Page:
"And worked his way from his uncle's restaurant in east and southern fronts to Paris and then from the age of nineteen spent seven years as a cook in the French army you talked about the way he modernized the kitchen on the division of labor and this time in the French army seems to have been crucial in his approach to managing restaurant kitchens can you explain why well you know as I just said about the division of labor at the imposition of a hierarchy and a and an order of operations was key and I suppose one could argue that he learned that in the military he wrote very vividly about his childhood you know he's fourteen years old working in in his uncle's restaurant Denise everyone is yelling in the kitchen everyone is smoking and drinking and it's just sort of chaotic and he hated it he wanted to bring a kind of coldness to the kitchen and in order to the kitchen and that meant hierarchy that meant following orders and it was only if you impose that kind of order and that kind of quiet and communication among the different parts of the kitchen but you can have an effective division of labor and it's only if you have an effective division of labor the you can actually turn out hundreds of dishes and that they reach their customers you know and they're still hot he was cool the brigade system was in this yes where you have the grill man and the sauce man and the vegetable and cold entree man this is one of those things where I would be curious to hear Rebekah's thought I think that this coffee a was key in terms of refining and I guess advancing this brigade system but I've never been quite sure and I never say this that he invented it or that he somehow was the sole inventor of that back in your thoughts on this well I think most things in history are not actually invented by a single individual rights but an individual takes what they have in front of them make some tweaks to it and then when other people say oh where did you get that idea other people say oh as coffee and made it up so if other people think you invented it then you quote unquote invented it even if all you really did is just sort of refine something that had already been happening I think that division the brigade system the idea of stations obviously still true in restaurant kitchens today but of course anybody who's read Anthony Bourdain kitchen confidential knows that kitchens could still be sort of chaotic sort of smoky kinda drunken yeah I agree says liquid feeling having merchants from Rebecca the key to its coffee is success was big hotels wasn't her first in Monte Carlo and the sun in Switzerland and then from eighteen ninety the new Savoy hotel in London is coffee and rates were invited to work at the Savoy by the air in a rigid Dorothy caught so what was it that made this call fear in his kitchen teams are hardy souls often well I think one of the key things and we've alluded to this already is the sense of spectacle and of course these are going to be kitchen hotel management systems that make it very clear break between the people putting on the show who in fact are not seen by the customers because they're hidden away in the kitchen and then the people who enjoy the spectacle on the key intermediaries are going to be the really quite downtrodden and sneered upon waiters and waitresses if I could just jump in I think we should give a little bit of credit also to Caesar Ritz and that story Ritz was the one that d'oyly carte actually came after and said I need this guy because rich had established himself as the premier young hotel the a in continental Europe and he knew all of these European aristocrats who traveled around and came to his hotels in Switzerland and in France and in Germany a little bit and d'oyly carte knew he needed that clientele he had built this magnificent hotel in London the first hotel in London with elevators and electricity and it was a technological Marvel but he needed that sense of European style the clientele that he thought Ritz could bring Ritz meanwhile had created his career in partnership with a scarf yeah he had had the realization that he needed to have food at the center of this sort of new luxury experience that he had helped to invent and so eventually he agreed to come to the Savoy but only if you could bring his team with them including a scuff year Rebekah's what is classic dishes as coffee also created some recipes named often famous personalities to and he what did you do this and and which would you say the Windsors stood the test of time well I think this was actually very canny bit of mutual advertising so as coffee a became famous for having invented dishes for particular all per stars your theater stars and they became famous because their names were attached to the dish soap earlier dishes with proper names think about chicken Marengo it's named after a battle one of Napoleon's battles but with this coffee a things are made more domestic and in keeping with the urban setting so one of the famous dishes that still known I think today pash Melba peaches for Melba inspired by an armed person are Nellie Melba or foot as Sarah Sara's strawberries named for Sarah Bernhardt the very very famous French actress who many people would say is actually the first modern celebrity so it's gonna be a kind of piggy backs on Sarah Bernhardt's fame and she grows up from his fame as well can you just explain what was in Peche Melba and what was in fries center part of the thing is that they're very simple dessert so it seems like why do they have names so a past Melba is basically just peaches and cream and flows Sarah it's just you know strawberry's a bit of Pauline pull some liquor it's not a complicated desert but that it's named after somebody makes it extra special this restaurant under his coffee became the leading dining venue in London and yet after just eight years that is coffee riffs and rich deputy Nouri assinar will fall at what was not great basically they started acting like they own the place they started to offer lines of credit to their friends you can sign for the check and don't pay the bill until later here please have another a bottle of wine on the house and then further more Ritz was starting to talk to investors about well we should open another hotel and restaurant in Cairo or Rome or wherever else so they behave like owners even though they were employees and that led to their scandalous departure despite the rather inglorious fate being fired from the Savoy rips invesco fear remained restaurants stores this call his most famous book begins curly met the culinary guide reaching almost mythical status but there's a lot more to a successful restaurant in the celebrity chef and so from this overlooks but crucial front of house stuff the waiters and waitresses and someone who make all the difference how did this distinctive group of employees if bowls during the nineteenth century yes you had the distinctive group of front of house staff but it took them a long time to be a good knowledge as such a serving was long in instead of runs and so long a by waiters and waitresses who were considered to be domestic servants and one of the problems of the early workers in hospitality is that until the end of the nineteenth century most European countries there were considered as domestic servants now what is the different a domestic servant works in the private sphere of the home but that's not the case for the restaurant or hotel now was it is bad well the the mystic servants and of a bad reputation and very low status this was the case before the French Revolution and perhaps it was even worse off towards because you were looked at this people who are from their own free will shows of survival states now in the last quarter of the nineteenth century you have an exponential growth of hotels restaurants and cafes and these hospitality workers became more visible no what we see is a when the first union's offer hospitality workers are created is that one of their the malls is to be acknowledged as a separate category of workers so not domestic workers and why did the all step well in the emerging social and labor legislation this legislation was a dress and applicable to industrial workers but it was not applicable to domestic servants and neither was it applicable to hospitality workers so the whole embryonic labor and social legislation was not for them now I think that the waiters and waitresses there were the worst off because the groups at least had the fixed wage but the waiters and waitresses were more and more dependent not on the fixed wage but customers tapes and this means that most of their entire income was produced by customers the so these eccentric waited there servile state because the customer did not only decide on their income but also on how they looked because until the first World War wait just were not allowed to have a mustache why was that well that should be no confusion between the monster and those who surf them so it was only when the moustache became all the fashion after the first World War that way if this were a lot though have a moustache who knew how interesting in quite a few today's restaurants the kitchen stuff under longer hidden out of sight for a working full view of the customers so is this giving kitchen stove the credit they deserve your question a fashionable your restroom was the view from the kitchen a long time since I was little New York City restaurant never mind you with that you know what I think the kitchen stove feel about having to work where everyone can see them I think it's gonna be really hard I mean I just can't imagine as you alluded to earlier I mean Escoffier did indeed symbolize the kitchen and a lot of ways but I have some vivid memories of going down with just sort of terror down into the kitchen as a waiter looking for a dish that haven't come out yet and knowing that you know all hell was breaking loose in that kitchen that's a very stressful environment if you have to do is in full view than the current even knowing where and when things get every all I think that would be really hard another recent trend is street food but in fact it's not new a tool and can be traced back at least two thousand years to ancient Rome and found one of its greatest expressions in the ocean in capital is stanbul where hundreds of years ago chefs student marble topped counters facing the street I'm producing a wide variety of dishes he is no one knows Rana an expert on the history of middle eastern food shop in Istanbul they with specialized we have a special ones for like about a grilled meats and a special one for the fishes sausages scored Mumba soups the rice dishes footage is it says a the accounts we have will mostly from the accounts of travelers visitors to the region or from there auto miner documents or from that installations and the books on the processions and festival so this is the information we have people think when did those places they were popular for the convenience and the quality of foods must have been delicious for example that is this dish doughnut kebab that so famous now in the eighteenth century it was described by the foreign of this is a test as the most delicious foods they had they also caters not only to Muslims because they were Jews there was Christian so for example for the Jews the the place of the bottles with sesame oil for the Christians for the for the Christians for example there was a Greek Fisher restaurants a lot of them all kinds of fish and the during times of lent to they made the four of them and they just said in dishes soup it sets it up what I find most intriguing is the large number of the students Toronto's that site and structures in this town board I read that they had around to see hundreds restaurants just selling heads to autos it's right they will only run by to mine the Greeks and many of the of their customers they wed at tavern goers you know they were Christians and they were allowed to drink and this dish with a truck and tried it's believed to be a good cure for hangovers this time until it was technology rows of management's that began to change what happened in the kitchen on what was on the menu gas stoves improvements in counting technology refrigeration the made life easier in the late nineteenth and early twentieth century for the chefs and attention from the developing.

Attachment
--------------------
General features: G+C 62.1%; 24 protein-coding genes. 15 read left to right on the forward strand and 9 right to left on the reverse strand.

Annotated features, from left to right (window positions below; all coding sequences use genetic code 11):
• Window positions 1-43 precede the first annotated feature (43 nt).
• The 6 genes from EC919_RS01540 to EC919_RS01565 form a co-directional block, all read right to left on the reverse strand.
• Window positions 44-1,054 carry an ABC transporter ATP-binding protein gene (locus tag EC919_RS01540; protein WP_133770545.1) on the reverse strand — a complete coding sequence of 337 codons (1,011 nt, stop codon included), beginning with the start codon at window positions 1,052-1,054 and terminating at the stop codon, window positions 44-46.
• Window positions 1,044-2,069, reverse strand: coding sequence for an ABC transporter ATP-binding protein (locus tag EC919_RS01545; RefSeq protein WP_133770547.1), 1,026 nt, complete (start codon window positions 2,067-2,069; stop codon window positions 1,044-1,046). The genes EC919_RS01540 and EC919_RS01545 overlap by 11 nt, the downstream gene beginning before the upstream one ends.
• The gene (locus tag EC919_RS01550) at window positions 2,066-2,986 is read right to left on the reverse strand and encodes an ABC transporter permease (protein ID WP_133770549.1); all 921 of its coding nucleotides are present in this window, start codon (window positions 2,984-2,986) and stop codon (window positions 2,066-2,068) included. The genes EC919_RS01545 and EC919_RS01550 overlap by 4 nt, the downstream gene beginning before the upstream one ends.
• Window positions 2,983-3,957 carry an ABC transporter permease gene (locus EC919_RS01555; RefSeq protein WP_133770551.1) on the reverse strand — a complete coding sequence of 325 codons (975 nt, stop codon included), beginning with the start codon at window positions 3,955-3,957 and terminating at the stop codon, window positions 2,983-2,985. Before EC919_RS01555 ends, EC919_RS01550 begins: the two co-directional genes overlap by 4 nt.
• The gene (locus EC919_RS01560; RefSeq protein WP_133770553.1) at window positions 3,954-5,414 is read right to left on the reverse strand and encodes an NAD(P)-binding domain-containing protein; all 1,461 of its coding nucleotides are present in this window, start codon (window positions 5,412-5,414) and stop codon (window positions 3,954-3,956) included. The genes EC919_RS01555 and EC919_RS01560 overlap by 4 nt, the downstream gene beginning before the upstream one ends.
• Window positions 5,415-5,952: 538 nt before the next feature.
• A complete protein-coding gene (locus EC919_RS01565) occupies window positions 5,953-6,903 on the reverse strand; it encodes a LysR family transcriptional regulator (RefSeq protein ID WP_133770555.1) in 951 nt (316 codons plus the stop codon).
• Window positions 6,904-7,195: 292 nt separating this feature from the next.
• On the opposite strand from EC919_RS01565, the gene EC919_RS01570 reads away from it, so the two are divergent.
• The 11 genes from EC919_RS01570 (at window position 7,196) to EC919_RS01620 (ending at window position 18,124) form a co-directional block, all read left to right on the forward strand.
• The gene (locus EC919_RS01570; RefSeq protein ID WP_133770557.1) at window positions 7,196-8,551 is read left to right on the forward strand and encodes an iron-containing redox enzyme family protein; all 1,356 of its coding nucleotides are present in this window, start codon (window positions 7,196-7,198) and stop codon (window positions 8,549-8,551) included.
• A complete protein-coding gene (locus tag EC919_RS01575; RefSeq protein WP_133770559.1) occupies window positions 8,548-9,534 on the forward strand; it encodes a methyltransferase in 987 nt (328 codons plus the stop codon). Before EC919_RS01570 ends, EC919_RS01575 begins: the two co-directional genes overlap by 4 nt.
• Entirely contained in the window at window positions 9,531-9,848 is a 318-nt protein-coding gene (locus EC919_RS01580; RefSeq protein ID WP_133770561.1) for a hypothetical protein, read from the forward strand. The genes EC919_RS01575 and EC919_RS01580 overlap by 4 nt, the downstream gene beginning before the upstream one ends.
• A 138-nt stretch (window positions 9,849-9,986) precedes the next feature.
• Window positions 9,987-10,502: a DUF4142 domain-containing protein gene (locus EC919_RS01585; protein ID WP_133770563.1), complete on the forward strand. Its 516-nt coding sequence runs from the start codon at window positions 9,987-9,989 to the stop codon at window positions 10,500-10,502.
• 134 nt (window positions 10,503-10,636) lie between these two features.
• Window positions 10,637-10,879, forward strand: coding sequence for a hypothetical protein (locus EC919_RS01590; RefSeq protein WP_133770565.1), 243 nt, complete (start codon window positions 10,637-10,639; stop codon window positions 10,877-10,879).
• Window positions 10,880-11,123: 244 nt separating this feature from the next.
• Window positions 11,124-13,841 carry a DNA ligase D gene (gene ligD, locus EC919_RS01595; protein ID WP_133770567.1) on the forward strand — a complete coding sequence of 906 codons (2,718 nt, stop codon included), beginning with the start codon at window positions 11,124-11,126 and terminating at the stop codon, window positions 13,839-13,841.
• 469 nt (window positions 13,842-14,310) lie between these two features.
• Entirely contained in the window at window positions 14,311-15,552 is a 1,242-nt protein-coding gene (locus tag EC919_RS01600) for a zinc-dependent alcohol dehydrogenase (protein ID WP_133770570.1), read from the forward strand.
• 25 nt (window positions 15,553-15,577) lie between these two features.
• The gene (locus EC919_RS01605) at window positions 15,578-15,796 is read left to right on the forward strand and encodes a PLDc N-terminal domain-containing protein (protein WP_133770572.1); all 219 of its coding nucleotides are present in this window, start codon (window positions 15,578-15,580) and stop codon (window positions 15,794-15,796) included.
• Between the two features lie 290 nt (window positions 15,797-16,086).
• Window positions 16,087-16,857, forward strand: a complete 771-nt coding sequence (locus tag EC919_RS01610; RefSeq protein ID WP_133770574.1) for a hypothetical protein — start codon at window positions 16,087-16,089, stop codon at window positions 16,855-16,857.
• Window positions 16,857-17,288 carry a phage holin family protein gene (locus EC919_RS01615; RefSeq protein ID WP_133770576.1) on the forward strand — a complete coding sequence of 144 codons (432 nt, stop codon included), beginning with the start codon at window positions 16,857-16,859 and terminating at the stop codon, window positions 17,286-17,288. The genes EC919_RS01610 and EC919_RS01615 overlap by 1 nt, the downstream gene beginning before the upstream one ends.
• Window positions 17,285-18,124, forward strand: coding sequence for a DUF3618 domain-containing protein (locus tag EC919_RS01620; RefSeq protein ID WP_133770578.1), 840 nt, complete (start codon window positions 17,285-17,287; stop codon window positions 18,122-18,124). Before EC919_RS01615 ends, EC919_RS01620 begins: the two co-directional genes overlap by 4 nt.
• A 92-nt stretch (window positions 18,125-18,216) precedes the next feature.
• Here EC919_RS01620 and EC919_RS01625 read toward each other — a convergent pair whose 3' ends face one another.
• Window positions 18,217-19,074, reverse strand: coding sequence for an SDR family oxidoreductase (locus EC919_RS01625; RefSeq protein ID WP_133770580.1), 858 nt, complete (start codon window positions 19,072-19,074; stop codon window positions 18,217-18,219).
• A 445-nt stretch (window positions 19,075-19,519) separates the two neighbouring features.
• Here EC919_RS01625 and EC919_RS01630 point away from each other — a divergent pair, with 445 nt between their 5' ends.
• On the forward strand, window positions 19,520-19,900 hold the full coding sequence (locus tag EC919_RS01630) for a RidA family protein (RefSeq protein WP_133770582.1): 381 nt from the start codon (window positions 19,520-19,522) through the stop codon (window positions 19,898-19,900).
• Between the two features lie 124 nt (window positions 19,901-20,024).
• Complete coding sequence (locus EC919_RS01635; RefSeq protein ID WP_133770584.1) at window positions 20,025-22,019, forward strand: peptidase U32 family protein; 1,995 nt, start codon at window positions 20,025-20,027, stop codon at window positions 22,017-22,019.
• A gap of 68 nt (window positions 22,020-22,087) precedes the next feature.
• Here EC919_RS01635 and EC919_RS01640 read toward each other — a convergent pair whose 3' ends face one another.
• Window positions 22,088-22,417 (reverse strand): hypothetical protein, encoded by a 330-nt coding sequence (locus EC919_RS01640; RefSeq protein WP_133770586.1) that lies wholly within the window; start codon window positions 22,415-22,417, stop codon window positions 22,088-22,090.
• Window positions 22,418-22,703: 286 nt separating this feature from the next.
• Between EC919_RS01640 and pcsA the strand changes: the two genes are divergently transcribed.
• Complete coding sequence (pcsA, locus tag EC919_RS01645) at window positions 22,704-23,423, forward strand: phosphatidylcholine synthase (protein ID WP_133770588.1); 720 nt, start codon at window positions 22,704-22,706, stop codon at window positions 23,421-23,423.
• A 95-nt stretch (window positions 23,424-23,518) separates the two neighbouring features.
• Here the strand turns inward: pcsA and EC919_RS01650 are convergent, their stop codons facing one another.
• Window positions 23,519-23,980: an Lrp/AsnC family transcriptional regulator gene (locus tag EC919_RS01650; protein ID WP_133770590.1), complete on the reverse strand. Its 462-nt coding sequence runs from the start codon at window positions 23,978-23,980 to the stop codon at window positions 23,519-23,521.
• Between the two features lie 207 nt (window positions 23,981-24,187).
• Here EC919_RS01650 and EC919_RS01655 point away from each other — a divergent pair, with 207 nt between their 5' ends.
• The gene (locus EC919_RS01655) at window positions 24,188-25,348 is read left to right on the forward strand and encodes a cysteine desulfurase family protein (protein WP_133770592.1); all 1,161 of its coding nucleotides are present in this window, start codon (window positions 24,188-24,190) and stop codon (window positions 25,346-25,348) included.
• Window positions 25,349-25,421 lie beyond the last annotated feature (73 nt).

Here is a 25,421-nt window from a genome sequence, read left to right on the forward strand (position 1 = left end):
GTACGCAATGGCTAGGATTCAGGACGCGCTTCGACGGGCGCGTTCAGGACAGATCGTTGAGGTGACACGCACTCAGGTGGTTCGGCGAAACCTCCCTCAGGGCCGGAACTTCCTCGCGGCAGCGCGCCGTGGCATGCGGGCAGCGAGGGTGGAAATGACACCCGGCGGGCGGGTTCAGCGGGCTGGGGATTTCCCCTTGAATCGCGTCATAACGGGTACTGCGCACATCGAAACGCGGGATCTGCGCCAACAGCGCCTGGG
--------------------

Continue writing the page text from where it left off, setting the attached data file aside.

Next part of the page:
J.F.C. Fuller: Military Thinker